In my previous post, I briefly introduced my vision of code generation and that I intend to scale code generation to build entire systems and applications.
To achieve that, I needed a tool that specializes in generating code. At the time, there were few options. Whatever I could find was either too expensive, did not scale, was too constraining for my objectives, or a combination of the above.
Since I did not find the tools to do the job, as any good software developer would do, I had to build it. Easy right? I would do this in my free time and be done by the end of the week…
There is a slight problem: Modelling software and code generation are complicated. Actually, it is REALLY complicated. If it was easy, everybody would be doing it.
So this is my personal project. I started working on this in 2003, I think. I’ve been working on this in my free time on and off for the past 15 years. I have never released it for various reasons. It has evolved tremendously. It has reshaped my vision of what software is and how it is built. It was a fantastic learning experience, and it still is.
In the beginning
I started the easy way: By creating a Visual Studio extension.
Visual Studio provides a lot of functionality, so I got a lot of stuff for “free”:
- Visual Studio’s primary purpose is to manage and handle code
- Source control integration
- Built-in templating using T4 templates
- It’s extensible and has SDKs to create models, designers, and anything you want.
It was a no-brainer. So I created a new model type, created a designer, and generated some code. Awesome! 12 months well spent. The experience was quirky, but I’ll fix that later.
So what’s the next step? How do I deploy this? Wouldn’t it be nice if I could run this on a server? How do I create more models? How do I manage all my templates? How do I associate templates with model content? How to collect all the control information?
That’s when the fun began…
Clearly, I was kinda stuck in Visual Studio. It was time to move out.
My target was to move to a server. So I started a new Asp.Net project.
But Visual Studio assets do not like to run outside Visual Studio. I had to extract this information somehow. So I used my code generator to bootstrap a model from the VS model and generated all the code I needed to create database schema and data access objects (DAO). Then I migrated as much information as possible from the VS implementation into the database.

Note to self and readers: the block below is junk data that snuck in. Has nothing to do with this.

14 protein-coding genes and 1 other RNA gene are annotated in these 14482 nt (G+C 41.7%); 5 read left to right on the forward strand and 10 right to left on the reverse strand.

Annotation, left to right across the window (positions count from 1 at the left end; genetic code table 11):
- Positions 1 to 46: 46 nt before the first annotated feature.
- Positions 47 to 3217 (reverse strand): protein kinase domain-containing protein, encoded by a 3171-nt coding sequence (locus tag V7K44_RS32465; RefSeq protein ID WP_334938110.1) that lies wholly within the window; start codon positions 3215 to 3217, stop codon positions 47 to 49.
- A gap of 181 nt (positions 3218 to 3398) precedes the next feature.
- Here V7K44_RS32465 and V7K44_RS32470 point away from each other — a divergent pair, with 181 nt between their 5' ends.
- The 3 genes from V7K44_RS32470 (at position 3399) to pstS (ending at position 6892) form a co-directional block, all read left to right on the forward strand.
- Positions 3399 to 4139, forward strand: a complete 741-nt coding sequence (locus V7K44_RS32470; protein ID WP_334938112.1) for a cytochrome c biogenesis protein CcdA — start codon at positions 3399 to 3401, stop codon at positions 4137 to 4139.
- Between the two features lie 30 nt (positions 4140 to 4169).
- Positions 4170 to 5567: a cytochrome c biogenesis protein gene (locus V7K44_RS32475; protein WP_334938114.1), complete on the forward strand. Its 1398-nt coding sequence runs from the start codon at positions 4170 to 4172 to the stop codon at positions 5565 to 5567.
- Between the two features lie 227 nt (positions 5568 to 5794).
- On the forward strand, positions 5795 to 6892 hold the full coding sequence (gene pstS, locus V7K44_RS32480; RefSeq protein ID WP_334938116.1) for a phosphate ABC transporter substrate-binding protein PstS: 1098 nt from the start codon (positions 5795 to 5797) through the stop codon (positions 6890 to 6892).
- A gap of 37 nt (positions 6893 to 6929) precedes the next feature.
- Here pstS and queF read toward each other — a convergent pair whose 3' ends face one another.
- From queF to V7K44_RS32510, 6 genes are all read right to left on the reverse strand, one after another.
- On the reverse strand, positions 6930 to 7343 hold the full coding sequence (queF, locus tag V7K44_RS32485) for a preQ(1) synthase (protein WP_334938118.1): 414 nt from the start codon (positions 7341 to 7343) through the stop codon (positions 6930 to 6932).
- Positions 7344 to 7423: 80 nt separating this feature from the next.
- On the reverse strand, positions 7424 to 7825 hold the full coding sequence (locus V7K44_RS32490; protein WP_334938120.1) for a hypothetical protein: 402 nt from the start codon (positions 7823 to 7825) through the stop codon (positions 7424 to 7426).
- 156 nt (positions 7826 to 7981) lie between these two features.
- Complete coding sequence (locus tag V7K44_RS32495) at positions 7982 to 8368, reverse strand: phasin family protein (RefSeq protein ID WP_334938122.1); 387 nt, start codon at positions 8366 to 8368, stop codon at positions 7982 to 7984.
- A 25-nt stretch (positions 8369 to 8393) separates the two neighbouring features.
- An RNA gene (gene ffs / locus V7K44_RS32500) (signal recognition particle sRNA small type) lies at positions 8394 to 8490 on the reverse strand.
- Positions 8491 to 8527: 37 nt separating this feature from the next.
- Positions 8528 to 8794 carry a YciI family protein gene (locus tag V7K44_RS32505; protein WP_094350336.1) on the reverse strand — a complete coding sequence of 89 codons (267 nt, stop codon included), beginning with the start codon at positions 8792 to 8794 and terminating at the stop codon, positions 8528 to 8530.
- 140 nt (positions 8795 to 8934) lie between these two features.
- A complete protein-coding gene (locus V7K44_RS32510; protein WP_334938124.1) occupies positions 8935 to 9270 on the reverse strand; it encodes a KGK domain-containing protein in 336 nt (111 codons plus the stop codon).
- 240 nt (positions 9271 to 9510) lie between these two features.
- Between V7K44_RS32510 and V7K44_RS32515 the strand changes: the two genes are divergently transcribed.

Cool! All my information was now in the database.
I then exposed the model as a web service and had to create a front-end application to edit the models. Time to learn WPF, I guess…
There was a kink, though. For the T4 template expansion to work, I needed to run the Asp.Net application in Debug in Visual Studio. Also, I needed to run it on my computer because the code was generated directly on my hard drive.
In addition, because I didn’t have a user interface, managing the control data had to be done by editing data directly in the database tables. Fun stuff…
And this went on for several years…
I really needed to get out of Visual Studio for good. So I started a big project: I would entirely re-write the Software Factory and use the current version to generate the next version of the software factory.
On the same occasion, I would add support for multiple models, I would improve the control system, and I needed to be able to generate various outputs.
I created multiple models to support the different information required by the Software Factory; I used the models to generate services and clients. I could now host all this information independently. The models, the templates, and control information moved to the services. It wasn’t perfect, but it was much better.
I also could use the generated clients to build front-end user interfaces to manage all that information.
But, I had a problem; the generation engine was still tied up to Visual Studio. I tried many ways to re-use the Microsoft T4 engine, but I couldn’t get it to work without VS. So I had to write my own T4 template expansion engine.
By that time, the Software Factory was generating pretty helpful code.
At some point, I decided I needed to move out of Window. I was using VS code by that time, and I really had no reason to stay on Windows. So, we’re moving to Linux…
But all my quirky UI tools we’re written in WPF. So I had to re-write them. I needed to find a more flexible and portable technology. I wanted to move to the web, so I set out to rewrite my WPF tools into quirky Angular applications.
So first needed clients, so I created a new solution in the Software Factory to generate Typescript clients for Angular for all of my components.
Until this time, I worked with a single model type, the Component model, which essentially is data structure + interface. So I created a new model type, the Application model, to describe applications.
Since this was the first version of the Application model, it wasn’t complete and had issues. But, it still allowed me to write almost 50% of my Angular applications.
This Software Factory thing was becoming useful…
Back to the present
I have been thinking long and hard about how to package it up so it could be helpful to others, not just me. And this is what I have been working on for the past year.
So far, I have been the only one using this tool. Usability has not been a priority for me up until now. But it’s gotten to the point where I think it might be time to release it in some way.
There are a lot of obstacles to this right now. The biggest is probably usability. For this purpose, I’m working on the next version. It’s going to be exciting; it will open up a whole new world of possibilities, including the possibility of sharing it with you.